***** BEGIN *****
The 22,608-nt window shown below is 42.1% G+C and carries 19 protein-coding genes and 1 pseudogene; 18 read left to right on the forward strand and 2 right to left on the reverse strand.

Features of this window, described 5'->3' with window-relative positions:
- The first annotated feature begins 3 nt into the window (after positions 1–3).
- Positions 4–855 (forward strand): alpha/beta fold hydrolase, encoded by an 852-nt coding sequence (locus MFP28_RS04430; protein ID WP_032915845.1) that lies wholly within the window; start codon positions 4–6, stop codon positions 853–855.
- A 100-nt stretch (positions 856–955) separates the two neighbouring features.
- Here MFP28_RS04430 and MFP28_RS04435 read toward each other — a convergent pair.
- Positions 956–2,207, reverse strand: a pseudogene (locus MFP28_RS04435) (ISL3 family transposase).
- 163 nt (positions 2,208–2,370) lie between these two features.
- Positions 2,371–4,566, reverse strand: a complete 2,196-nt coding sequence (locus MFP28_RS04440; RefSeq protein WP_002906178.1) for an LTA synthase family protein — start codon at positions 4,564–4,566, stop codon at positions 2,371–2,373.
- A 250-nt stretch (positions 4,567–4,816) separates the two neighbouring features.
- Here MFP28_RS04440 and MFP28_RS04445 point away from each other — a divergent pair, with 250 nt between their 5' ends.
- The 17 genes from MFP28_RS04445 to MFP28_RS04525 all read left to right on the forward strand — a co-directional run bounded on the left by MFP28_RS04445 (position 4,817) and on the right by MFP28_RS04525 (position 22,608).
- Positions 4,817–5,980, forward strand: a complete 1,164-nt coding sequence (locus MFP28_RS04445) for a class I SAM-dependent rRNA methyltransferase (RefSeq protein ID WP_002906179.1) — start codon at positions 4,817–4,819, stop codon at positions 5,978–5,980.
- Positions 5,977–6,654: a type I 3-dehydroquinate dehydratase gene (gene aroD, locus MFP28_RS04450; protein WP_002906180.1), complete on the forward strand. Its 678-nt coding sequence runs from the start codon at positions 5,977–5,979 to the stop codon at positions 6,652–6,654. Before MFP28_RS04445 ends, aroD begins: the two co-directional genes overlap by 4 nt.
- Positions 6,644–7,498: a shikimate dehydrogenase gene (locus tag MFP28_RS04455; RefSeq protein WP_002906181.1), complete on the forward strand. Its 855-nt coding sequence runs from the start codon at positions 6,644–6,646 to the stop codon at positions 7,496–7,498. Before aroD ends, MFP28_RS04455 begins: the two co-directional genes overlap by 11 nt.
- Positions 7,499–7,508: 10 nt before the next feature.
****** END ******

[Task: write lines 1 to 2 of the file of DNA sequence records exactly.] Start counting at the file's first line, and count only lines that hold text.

The 22,608-nt window shown below is 42.1% G+C and carries 19 protein-coding genes and 1 pseudogene; 18 read left to right on the forward strand and 2 right to left on the reverse strand.

Features of this window, described 5'->3' with window-relative positions: